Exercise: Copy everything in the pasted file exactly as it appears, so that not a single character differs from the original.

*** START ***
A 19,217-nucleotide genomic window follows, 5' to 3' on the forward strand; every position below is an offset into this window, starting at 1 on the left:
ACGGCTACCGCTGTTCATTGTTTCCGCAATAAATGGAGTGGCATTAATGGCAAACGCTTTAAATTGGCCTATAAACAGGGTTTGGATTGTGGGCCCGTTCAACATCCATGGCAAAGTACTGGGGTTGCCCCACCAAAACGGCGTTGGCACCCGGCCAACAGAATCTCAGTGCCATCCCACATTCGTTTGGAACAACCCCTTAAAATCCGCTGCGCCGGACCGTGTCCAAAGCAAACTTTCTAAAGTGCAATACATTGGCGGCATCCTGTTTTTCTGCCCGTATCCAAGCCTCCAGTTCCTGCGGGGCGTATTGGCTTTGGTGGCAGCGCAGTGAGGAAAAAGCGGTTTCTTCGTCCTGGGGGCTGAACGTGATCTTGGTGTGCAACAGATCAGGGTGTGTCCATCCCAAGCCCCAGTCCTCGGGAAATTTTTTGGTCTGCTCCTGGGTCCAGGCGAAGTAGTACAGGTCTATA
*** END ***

A 19,217-nucleotide genomic window follows, 5' to 3' on the forward strand; every position below is an offset into this window, starting at 1 on the left:
ACGGCTACCGCTGTTCATTGTTTCCGCAATAAATGGAGTGGCATTAATGGCAAACGCTTTAAATTGGCCTATAAACAGGGTTTGGATTGTGGGCCCGTTCAACATCCATGGCAAAGTACTGGGGTTGCCCCACCAAAACGGCGTTGGCACCCGGCCAACAGAATCTCAGTGCCATCCCACATTCGTTTGGAACAACCCCTTAAAATCCGCTGCGCCGGACCGTGTCCAAAGCAAACTTTCTAAAGTGCAATACATTGGCGGCATCCTGTTTTTCTGCCCGTATCCAAGCCTCCAGTTCCTGCGGGGCGTATTGGCTTTGGTGGCAGCGCAGTGAGGAAAAAGCGGTTTCTTCGTCCTGGGGGCTGAACGTGATCTTGGTGTGCAACAGATCAGGGTGTGTCCATCCCAAGCCCCAGTCCTCGGGAAATTTTTTGGTCTGCTCCTGGGTCCAGGCGAAGTAGTACAGGTCTATA